When the going gets weird, the weird turn pro. - Hunter S. Thompson

17 January 2007

Tog on the iPhone

Interface designer extraordinaire Bruce Tognazzini takes a close look at the new iPhone:
I could go down through the other “innovations” in iPhone and slowly knock them off. Yes, it’s the first cell phone with a visual display of voicemail messages, so you can randomly move among voicemails, etc., etc. However, such lists have been displayed, in an identical fashion, on enterprise-level voicemail systems and, of course, such lists have been a standard feature in email for decades.

The origins of these bits and pieces, however, is not what’s important about the iPhone. What’s important is that, for the first time, so many great ideas and processes have been assembled in one device, iterated until they squeak, and made accessible to normal human beings. That’s the genius of Steve Jobs; that’s the genius of Apple.

It’s also speaks to the limited vision of the cell phone industry. Exactly why have we never had random-access voicemail on cell phones? We’re talking about hand-held devices with more computer power than the Apollo spacecraft that took us to the moon. We’re talking about devices with screens of more than sufficient resolution. Could nobody think of displaying the messages?

The Macintosh computer did not represent a technological breakthrough either. The mouse was already 20 years old. Pointing interfaces were 20 years old. The Mac was a direct, studied “rip-off” of Apple’s expensive Lisa computer, developed concurrently, but shipped three years earlier. That detracted nothing from the genius of the Mac, for what that team did was to take highly innovative technology and make it (relatively) inexpensive, attractive, and accessible.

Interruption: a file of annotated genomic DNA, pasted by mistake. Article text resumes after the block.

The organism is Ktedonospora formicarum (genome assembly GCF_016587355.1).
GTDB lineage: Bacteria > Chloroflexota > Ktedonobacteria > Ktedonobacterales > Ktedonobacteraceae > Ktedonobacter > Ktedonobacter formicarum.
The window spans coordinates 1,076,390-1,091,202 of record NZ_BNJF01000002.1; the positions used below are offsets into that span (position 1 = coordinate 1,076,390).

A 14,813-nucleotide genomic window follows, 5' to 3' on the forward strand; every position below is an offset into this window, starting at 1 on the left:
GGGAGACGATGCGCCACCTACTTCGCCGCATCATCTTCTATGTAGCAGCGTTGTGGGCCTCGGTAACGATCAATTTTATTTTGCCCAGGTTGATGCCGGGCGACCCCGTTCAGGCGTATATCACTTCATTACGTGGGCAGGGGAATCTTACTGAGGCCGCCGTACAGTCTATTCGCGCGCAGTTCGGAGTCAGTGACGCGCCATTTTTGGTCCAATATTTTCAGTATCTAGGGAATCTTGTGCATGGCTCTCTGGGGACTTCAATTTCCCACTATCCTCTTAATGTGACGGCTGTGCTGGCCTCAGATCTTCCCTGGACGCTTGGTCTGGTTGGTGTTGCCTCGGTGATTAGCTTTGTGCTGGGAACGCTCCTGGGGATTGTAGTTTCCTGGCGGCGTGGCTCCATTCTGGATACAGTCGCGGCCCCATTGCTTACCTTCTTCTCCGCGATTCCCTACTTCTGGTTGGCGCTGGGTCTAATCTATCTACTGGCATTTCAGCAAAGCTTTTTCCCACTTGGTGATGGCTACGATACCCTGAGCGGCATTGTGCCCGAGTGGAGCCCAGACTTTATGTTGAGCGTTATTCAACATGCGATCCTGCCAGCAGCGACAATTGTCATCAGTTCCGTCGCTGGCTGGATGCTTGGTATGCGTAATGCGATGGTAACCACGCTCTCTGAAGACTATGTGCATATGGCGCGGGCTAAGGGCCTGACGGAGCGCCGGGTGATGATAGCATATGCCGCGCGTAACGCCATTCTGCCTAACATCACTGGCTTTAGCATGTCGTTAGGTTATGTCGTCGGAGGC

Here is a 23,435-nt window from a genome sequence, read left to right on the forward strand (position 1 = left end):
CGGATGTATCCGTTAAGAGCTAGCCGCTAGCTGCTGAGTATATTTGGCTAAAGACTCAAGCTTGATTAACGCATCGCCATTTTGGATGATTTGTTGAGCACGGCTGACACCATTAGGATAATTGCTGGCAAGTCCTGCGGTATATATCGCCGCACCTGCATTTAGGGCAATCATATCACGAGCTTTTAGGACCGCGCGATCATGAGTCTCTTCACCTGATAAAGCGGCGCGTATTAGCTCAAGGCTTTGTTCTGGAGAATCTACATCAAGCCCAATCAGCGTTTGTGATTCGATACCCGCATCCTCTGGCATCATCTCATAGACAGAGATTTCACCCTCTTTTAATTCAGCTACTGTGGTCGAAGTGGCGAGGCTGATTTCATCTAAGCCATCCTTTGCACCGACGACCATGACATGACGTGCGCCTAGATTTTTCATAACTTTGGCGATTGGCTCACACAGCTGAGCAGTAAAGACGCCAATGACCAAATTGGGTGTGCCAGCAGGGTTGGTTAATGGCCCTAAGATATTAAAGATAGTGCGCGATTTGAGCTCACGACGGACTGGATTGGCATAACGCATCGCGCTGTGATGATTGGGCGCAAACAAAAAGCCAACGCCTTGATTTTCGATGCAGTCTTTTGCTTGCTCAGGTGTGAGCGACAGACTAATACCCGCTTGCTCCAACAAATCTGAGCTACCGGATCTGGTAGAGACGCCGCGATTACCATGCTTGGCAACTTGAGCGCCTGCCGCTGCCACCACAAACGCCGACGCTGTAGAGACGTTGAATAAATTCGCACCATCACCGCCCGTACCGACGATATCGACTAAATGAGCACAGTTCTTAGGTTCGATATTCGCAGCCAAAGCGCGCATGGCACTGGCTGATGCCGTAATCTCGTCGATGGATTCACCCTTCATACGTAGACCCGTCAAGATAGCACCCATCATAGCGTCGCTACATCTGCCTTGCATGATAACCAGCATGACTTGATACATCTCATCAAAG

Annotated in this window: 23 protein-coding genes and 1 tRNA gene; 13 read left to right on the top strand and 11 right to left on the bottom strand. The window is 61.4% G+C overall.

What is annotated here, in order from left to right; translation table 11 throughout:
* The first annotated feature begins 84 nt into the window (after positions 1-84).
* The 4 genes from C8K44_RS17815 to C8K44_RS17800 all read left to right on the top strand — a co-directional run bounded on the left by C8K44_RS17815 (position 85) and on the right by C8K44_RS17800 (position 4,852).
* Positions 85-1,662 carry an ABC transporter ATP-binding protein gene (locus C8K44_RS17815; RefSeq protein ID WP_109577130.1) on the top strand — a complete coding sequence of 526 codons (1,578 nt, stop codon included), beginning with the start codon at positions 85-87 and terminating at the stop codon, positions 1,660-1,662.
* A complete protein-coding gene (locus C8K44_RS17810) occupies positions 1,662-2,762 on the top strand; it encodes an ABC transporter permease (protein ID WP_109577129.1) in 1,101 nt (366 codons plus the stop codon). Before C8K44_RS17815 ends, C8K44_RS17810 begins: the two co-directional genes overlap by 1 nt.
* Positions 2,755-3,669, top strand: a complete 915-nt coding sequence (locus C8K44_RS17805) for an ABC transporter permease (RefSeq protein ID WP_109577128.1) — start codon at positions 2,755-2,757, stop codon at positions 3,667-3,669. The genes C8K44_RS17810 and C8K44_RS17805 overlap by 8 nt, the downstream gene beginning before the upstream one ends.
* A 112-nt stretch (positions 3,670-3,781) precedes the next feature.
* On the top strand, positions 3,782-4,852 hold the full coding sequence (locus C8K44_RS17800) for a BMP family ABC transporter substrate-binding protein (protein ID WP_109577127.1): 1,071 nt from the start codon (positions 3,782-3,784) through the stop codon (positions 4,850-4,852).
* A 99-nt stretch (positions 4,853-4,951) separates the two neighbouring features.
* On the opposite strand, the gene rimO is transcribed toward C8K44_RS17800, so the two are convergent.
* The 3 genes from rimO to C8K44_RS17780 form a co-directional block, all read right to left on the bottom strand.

That’s exactly what Apple has done again with iPhone. Multi-touch gestural interfaces have been hanging around in the laboratory, screaming for release, for as long as the mouse hung around. I’ve been pushing multi-touch gestural for over 20 years myself, beginning while I was still at Apple, incredulous that everyone has been ignoring it. Apple stopped ignoring it.

Fulton didn’t invent the steamboat. He just put in the hard work to make it practical. Apple didn’t invent the concept of the multi-touch interface. They’ve just, by all evidence, built the first one that, like the Mac before [it], is (relatively) inexpensive, attractive, and accessible.

The iPhone User Experience: A First Look

Hat tip: Laurie

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